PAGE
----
General Sleep Parameters and Sleep Architecture in Children with Attention-Deficit/Hyperactivity Disorder and their Typically Developing Peers.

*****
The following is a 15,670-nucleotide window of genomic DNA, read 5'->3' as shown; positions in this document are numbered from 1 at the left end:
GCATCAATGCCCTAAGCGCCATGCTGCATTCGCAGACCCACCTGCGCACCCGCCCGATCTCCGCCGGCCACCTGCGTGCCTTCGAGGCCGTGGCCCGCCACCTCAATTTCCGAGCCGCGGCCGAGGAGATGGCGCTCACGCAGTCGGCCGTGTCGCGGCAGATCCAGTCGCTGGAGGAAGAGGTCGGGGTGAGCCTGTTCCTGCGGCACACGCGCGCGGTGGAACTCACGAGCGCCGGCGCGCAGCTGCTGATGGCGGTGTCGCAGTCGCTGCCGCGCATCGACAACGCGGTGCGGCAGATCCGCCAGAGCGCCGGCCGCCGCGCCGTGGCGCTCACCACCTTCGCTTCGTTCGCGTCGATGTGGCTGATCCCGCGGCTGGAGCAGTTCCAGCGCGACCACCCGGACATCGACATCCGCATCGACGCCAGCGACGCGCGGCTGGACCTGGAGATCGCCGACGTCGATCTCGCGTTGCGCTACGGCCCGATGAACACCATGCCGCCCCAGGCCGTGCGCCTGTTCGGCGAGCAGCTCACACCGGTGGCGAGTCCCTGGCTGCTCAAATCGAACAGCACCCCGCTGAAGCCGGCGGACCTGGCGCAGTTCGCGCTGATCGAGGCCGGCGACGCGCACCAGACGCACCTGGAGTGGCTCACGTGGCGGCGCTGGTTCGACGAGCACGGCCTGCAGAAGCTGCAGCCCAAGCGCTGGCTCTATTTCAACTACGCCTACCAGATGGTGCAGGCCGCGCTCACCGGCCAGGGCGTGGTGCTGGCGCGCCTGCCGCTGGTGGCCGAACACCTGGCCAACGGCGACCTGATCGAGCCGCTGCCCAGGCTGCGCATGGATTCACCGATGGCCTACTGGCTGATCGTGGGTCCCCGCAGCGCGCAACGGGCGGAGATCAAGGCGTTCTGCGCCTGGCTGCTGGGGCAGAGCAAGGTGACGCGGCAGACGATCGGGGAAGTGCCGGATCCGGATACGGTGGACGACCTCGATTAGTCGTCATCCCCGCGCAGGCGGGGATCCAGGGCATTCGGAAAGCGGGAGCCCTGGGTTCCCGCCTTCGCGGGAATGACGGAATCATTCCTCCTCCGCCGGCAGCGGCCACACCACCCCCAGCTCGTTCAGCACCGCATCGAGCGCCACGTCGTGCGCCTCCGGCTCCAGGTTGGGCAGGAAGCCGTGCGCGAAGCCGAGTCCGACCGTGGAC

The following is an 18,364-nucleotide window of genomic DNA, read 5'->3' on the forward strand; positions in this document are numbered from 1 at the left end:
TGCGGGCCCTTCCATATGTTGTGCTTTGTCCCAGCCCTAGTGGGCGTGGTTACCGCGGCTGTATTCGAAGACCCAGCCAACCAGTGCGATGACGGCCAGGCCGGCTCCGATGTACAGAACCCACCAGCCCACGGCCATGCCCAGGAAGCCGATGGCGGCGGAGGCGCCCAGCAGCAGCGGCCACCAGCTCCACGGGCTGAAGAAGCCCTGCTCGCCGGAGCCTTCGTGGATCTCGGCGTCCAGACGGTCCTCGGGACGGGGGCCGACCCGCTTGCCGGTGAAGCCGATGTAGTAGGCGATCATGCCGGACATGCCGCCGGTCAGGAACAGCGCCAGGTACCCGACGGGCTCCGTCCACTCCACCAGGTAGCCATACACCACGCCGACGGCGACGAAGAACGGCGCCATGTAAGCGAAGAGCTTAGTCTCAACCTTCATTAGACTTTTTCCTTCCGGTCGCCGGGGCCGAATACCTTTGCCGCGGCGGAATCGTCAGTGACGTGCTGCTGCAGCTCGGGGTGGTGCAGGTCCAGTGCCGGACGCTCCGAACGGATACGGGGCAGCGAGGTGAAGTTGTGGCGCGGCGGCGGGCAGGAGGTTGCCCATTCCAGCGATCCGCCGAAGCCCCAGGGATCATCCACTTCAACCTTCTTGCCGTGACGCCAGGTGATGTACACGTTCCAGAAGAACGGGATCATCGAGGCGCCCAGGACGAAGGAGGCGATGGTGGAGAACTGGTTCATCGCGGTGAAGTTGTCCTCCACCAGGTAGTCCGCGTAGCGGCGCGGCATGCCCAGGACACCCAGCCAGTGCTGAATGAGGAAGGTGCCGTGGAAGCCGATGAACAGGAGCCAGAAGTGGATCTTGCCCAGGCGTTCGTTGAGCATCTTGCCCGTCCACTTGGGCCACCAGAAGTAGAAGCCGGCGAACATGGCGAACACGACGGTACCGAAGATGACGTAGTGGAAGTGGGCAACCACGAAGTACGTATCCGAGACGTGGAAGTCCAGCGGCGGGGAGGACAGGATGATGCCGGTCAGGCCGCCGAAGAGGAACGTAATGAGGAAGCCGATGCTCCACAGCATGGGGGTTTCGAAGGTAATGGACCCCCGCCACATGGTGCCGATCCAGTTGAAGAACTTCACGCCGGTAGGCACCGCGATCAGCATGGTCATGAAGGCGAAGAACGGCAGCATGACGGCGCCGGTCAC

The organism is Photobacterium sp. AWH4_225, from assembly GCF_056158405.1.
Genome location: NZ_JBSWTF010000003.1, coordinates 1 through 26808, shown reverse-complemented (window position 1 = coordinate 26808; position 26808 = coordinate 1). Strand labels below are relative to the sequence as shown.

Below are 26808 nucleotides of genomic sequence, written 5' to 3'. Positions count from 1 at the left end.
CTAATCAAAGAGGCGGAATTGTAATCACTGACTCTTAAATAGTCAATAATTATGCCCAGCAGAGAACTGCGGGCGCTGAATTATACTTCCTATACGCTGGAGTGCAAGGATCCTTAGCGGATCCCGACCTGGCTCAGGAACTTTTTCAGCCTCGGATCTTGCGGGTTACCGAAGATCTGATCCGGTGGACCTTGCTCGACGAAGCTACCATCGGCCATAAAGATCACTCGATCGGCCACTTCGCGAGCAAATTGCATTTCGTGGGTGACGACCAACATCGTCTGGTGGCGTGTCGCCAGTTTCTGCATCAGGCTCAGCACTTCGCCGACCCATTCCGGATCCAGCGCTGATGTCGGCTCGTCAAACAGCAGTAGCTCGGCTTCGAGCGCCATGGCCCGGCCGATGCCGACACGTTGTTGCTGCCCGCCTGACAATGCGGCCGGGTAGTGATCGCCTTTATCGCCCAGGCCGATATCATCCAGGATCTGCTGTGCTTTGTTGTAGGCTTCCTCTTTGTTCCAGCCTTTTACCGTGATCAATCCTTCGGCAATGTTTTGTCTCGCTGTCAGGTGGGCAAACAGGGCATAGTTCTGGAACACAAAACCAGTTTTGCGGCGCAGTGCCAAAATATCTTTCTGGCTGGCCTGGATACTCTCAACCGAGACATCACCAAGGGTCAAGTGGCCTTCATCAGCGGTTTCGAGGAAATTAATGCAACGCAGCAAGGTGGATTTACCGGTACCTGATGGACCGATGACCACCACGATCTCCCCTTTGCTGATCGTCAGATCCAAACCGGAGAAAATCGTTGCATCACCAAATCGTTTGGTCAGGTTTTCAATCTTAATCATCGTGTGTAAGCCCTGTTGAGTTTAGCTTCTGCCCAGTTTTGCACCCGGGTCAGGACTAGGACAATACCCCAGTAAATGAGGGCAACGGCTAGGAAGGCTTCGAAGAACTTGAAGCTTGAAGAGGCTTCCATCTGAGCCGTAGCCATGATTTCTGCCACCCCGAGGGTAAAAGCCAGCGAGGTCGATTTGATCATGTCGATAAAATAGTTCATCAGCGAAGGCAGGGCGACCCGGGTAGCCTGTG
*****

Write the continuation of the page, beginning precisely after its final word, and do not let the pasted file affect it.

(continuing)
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Polysomnography (PSG) sleep studies that compare the sleep of children with attention-deficit/hyperactivity disorder (ADHD) to their typically developing (TD) peers have historically been highly inconsistent. Not only has there been sporadic control over potential confounding variables (e.g., age, medication-status), but no studies have compared sleep between ADHD subtypes. Therefore, this thesis compared the sleep parameters (sleep onset, duration) and sleep architecture (e.g., REM latency, % of REM and NREM sleep]) between a medication-naïve sample of 25 children diagnosed with ADHD, to an age- and sex-matched sample of 25 of their TD peers. Statistical analyses revealed that the ADHD group took longer to fall asleep and slept less than the TD group. However, no significant sleep architecture differences were found between the ADHD and TD groups, or between the ADHD subtypes. Results suggest that ADHD does not relate to intrinsic differences in sleep architecture in children.